William Robertson writes with a quiet, unpretentious gait. He leads us through the beauty he finds within the simplicity of an honest life. His poems explore how his roles as father and grandfather allow him to share his love of the natural world, and his passions ignite especially when he writes about his love of birds. He asks if it would be possible for us all to be lovers of birds with the ardour of St. Frances of Assisi. “In the creek, birds I’ll probably never name explain their desire.” He writes as if quiet devotion just might release their thoughts.
William Robertson is a poet, university English instructor, freelance writer, reviewer, and broadcaster. He has published four collections of poems, the most recent of which is Just Living (2005), and a biography of a singer, k.d. lang: Carrying the Torch (1993). He has edited two collections of his Indian Teacher Education Program students’ creative writing, the most recent of which is Where I’m From: ITEP Creative Writing 2005-2013. He has also contributed chapters to books on fishing and on the literary history of Saskatchewan.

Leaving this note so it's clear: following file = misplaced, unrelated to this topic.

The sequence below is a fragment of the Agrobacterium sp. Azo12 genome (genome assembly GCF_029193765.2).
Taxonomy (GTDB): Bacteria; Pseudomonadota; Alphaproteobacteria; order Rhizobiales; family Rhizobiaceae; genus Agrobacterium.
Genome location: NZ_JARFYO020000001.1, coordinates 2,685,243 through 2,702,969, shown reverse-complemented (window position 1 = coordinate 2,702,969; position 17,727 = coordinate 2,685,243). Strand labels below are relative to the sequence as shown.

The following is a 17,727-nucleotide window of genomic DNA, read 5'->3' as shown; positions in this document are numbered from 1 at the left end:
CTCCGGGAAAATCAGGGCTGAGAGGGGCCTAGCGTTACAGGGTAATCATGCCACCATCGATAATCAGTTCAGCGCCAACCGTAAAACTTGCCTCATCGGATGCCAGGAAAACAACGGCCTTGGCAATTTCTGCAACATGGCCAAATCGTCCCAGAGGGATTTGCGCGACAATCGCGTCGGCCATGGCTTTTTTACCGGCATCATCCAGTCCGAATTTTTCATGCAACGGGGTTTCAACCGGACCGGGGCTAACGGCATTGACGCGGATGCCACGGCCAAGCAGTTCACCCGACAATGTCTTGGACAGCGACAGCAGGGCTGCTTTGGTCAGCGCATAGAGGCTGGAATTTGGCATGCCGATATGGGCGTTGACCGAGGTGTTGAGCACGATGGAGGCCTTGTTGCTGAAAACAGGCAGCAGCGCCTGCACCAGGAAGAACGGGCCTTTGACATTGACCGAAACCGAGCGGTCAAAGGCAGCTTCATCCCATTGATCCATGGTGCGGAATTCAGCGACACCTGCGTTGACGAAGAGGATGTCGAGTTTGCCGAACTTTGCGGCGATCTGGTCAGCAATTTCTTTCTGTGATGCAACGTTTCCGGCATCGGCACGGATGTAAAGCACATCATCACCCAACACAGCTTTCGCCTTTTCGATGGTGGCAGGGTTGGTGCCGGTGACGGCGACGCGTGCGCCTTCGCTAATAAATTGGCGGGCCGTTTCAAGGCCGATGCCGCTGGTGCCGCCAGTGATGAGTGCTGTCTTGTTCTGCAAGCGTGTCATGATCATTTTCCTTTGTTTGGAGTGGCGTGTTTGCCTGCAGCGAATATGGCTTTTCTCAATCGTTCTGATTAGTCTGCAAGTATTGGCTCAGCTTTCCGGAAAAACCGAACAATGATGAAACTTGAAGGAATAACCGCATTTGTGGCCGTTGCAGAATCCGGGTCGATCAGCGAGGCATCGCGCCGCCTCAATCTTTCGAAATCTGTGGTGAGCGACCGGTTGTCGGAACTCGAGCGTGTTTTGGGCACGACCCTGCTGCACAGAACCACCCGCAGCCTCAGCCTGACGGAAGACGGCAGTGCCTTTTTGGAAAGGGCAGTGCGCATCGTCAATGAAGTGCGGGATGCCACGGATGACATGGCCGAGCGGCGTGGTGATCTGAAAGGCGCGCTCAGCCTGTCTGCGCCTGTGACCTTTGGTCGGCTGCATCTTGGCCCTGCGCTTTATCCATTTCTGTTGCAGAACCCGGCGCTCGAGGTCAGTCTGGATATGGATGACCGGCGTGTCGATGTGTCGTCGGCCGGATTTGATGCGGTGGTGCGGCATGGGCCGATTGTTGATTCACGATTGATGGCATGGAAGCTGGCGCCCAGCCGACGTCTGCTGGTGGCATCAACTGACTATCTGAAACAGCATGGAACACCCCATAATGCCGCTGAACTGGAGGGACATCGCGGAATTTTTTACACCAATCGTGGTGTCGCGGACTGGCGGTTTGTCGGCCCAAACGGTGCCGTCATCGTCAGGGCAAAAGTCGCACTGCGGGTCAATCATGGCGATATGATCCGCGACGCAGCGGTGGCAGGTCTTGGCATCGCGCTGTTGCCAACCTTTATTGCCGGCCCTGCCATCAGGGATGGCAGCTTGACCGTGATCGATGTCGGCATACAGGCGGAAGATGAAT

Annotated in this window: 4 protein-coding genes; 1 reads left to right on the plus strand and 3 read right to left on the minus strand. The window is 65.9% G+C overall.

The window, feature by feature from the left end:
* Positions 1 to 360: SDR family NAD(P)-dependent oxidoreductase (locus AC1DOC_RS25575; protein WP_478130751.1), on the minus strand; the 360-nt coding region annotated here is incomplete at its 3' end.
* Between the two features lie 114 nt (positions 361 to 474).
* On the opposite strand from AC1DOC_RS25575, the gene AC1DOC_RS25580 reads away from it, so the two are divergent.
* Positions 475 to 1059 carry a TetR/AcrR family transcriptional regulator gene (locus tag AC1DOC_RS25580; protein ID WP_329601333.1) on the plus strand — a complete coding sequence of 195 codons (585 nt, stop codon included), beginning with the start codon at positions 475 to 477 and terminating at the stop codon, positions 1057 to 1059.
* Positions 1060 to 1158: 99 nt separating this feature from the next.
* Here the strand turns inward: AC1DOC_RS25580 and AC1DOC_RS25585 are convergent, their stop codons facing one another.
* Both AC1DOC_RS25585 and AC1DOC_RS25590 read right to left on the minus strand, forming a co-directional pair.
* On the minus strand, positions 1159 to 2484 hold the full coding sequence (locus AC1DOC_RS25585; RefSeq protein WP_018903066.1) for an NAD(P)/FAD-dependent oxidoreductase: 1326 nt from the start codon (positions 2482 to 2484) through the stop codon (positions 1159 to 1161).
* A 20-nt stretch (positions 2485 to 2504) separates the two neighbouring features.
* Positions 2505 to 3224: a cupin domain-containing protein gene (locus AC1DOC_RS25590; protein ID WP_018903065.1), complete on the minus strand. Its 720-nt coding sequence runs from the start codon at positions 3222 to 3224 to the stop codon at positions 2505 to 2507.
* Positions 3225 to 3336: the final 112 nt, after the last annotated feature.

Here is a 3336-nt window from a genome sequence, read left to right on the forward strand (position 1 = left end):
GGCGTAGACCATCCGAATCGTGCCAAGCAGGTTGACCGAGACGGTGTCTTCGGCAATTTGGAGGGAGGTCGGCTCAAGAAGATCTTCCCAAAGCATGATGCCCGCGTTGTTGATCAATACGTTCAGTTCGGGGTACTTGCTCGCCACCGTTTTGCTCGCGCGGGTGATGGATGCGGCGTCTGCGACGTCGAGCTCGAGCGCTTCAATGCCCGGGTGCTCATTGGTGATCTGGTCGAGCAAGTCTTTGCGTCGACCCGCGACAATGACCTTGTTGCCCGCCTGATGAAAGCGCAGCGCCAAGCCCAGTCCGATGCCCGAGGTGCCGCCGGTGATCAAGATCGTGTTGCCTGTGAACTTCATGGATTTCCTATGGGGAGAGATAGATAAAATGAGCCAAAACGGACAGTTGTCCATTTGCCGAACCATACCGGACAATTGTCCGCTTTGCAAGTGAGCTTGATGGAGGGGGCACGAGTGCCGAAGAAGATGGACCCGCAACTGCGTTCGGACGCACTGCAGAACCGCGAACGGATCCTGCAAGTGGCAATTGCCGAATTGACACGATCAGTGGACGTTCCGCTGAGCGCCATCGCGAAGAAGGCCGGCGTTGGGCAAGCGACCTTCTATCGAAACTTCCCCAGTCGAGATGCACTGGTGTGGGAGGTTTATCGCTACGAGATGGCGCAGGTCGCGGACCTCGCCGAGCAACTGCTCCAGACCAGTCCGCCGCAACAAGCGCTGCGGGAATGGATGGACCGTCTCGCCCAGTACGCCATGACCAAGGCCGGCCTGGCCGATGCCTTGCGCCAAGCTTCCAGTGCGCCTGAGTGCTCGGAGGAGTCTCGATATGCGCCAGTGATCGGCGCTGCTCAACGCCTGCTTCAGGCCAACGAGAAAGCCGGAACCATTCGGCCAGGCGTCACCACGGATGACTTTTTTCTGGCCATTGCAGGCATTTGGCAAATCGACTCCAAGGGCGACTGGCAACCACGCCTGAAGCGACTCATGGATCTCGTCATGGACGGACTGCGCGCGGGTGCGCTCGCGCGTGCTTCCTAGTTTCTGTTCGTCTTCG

He was born in Tokyo and has lived in various places in both Japan and Canada, including Ontario, British Columbia, and Saskatchewan. He graduated from high school in Shaunavon, Saskatchewan and went on to do a BA and an MA at the University of Saskatchewan. He was on the editorial board of the NeWest Review for ten years. He has also reviewed plays, books, and musical events for the Saskatoon StarPhoenix, to which he has contributed since 1979, and for fifteen years reviewed plays and concerts for CBC Saskatchewan. He was also a regular panelist on the national CBC’s Talking Books program for all of its eleven-year tenure.He teaches English and creative writing in Saskatoon, did so in Prince Albert for twenty-two years at St. Peter’s College in Muenster, Saskatchewan, and at St. Thomas More College in Saskatoon.
William Robertson’s engaging animal encounter poems come from that place where experience segues into anecdote and anecdote into kitchen table wisdom. Walking-paced, often wry, low-falutin in manner and speech, they channel the music of the vernacular, where ‘official’ walleye are still pickerel and even fish tales need no inflation to make them sing.
— Don McKay
This long overdue new collection by William Robertson celebrates the transformative moments that illuminate the everyday — a raven in flight, a son’s laughter, a fisherman’s perfectly-cast fly touching down on the surface of the stream. As the title suggests, the poems search for the true sentiment, the true image or insight to light out way, to guide us through the losses that accumulate in every human life.
— Elizabeth Philips, award-winning poet and novelist, author of Torch River and The Afterlife of Birds.
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